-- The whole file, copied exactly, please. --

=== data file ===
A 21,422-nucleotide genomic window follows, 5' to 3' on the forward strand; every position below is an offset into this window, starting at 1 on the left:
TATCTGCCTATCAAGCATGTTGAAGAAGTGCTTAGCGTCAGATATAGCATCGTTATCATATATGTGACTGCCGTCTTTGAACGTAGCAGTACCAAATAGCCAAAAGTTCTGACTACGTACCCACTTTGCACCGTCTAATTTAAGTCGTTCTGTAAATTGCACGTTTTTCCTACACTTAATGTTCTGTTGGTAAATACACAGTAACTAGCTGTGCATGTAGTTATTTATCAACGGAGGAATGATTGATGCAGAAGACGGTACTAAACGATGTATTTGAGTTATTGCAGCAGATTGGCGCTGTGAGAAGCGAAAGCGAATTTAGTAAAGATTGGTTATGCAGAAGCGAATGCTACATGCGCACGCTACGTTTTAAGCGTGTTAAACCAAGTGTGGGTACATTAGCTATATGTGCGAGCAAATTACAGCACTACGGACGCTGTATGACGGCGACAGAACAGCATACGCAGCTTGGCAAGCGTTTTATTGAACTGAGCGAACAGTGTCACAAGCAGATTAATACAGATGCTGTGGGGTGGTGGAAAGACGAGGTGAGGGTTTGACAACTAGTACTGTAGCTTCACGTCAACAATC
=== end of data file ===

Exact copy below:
A 21,422-nucleotide genomic window follows, 5' to 3' on the forward strand; every position below is an offset into this window, starting at 1 on the left:
TATCTGCCTATCAAGCATGTTGAAGAAGTGCTTAGCGTCAGATATAGCATCGTTATCATATATGTGACTGCCGTCTTTGAACGTAGCAGTACCAAATAGCCAAAAGTTCTGACTACGTACCCACTTTGCACCGTCTAATTTAAGTCGTTCTGTAAATTGCACGTTTTTCCTACACTTAATGTTCTGTTGGTAAATACACAGTAACTAGCTGTGCATGTAGTTATTTATCAACGGAGGAATGATTGATGCAGAAGACGGTACTAAACGATGTATTTGAGTTATTGCAGCAGATTGGCGCTGTGAGAAGCGAAAGCGAATTTAGTAAAGATTGGTTATGCAGAAGCGAATGCTACATGCGCACGCTACGTTTTAAGCGTGTTAAACCAAGTGTGGGTACATTAGCTATATGTGCGAGCAAATTACAGCACTACGGACGCTGTATGACGGCGACAGAACAGCATACGCAGCTTGGCAAGCGTTTTATTGAACTGAGCGAACAGTGTCACAAGCAGATTAATACAGATGCTGTGGGGTGGTGGAAAGACGAGGTGAGGGTTTGACAACTAGTACTGTAGCTTCACGTCAACAATC